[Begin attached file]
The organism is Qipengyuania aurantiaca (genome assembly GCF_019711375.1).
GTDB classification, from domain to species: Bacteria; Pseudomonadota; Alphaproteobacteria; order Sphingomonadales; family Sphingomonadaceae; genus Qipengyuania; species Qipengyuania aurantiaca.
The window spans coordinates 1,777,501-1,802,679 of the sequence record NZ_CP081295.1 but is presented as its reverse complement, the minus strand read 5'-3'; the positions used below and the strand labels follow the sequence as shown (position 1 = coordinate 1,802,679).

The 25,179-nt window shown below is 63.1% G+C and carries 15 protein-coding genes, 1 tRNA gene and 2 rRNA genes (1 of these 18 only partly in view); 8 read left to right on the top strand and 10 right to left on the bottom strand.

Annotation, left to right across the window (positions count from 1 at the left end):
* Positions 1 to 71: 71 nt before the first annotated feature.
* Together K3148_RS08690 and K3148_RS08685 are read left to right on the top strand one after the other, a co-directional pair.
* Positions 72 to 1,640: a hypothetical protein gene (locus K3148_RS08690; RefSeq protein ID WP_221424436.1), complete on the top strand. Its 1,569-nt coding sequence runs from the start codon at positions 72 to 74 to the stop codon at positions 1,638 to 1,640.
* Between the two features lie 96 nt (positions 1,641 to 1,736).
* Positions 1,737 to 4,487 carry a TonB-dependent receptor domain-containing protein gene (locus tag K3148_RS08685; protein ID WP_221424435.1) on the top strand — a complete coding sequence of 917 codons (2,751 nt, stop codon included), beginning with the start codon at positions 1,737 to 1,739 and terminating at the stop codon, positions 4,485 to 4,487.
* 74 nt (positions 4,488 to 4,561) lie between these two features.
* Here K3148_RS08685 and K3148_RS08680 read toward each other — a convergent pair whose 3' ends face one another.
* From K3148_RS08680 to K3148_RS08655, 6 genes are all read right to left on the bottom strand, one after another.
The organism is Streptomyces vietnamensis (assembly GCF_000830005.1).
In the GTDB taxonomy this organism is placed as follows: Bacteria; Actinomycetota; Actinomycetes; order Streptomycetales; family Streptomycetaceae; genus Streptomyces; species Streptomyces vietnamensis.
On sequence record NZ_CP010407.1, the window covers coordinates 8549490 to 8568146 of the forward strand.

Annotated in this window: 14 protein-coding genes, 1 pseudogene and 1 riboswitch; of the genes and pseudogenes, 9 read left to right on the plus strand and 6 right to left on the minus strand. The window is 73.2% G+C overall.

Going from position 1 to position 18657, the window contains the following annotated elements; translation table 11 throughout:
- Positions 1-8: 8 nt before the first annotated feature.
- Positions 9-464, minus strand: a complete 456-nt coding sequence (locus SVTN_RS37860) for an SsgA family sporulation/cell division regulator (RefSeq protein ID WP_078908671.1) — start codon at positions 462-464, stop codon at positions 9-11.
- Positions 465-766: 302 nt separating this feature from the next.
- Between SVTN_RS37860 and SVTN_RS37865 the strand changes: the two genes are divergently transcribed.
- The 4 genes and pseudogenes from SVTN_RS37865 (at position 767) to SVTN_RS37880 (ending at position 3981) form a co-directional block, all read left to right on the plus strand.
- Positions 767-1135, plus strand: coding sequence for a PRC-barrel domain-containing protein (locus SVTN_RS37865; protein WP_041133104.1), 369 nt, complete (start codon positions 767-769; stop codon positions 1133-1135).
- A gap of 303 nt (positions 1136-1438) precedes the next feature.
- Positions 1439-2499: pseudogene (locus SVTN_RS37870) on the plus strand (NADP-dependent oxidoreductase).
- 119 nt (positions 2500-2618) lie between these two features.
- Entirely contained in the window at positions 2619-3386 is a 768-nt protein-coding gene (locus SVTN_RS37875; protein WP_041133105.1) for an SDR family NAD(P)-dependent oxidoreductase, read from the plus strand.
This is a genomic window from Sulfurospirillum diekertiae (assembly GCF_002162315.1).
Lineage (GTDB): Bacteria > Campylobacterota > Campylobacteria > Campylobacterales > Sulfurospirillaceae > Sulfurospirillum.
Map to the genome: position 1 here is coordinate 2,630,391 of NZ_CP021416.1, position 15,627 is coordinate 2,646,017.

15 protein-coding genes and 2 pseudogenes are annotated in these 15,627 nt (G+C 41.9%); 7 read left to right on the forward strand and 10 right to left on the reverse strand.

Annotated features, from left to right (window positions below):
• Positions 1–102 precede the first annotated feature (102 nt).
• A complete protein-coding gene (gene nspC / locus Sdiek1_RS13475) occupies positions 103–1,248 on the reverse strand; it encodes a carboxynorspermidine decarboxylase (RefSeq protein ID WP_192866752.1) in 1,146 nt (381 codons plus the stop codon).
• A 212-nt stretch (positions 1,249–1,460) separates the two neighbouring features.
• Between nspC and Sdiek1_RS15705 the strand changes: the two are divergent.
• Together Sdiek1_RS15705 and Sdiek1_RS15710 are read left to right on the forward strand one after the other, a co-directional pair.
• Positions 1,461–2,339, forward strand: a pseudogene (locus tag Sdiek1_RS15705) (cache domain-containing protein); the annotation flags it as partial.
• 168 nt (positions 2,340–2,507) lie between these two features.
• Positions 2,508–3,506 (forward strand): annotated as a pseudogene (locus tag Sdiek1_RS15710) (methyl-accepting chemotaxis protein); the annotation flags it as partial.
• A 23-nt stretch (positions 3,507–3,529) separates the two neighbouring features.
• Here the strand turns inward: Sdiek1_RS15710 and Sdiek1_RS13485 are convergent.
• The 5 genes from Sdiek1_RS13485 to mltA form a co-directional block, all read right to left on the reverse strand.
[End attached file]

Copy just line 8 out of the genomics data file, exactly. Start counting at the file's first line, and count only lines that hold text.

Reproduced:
* Positions 72 to 1,640: a hypothetical protein gene (locus K3148_RS08690; RefSeq protein ID WP_221424436.1), complete on the top strand. Its 1,569-nt coding sequence runs from the start codon at positions 72 to 74 to the stop codon at positions 1,638 to 1,640.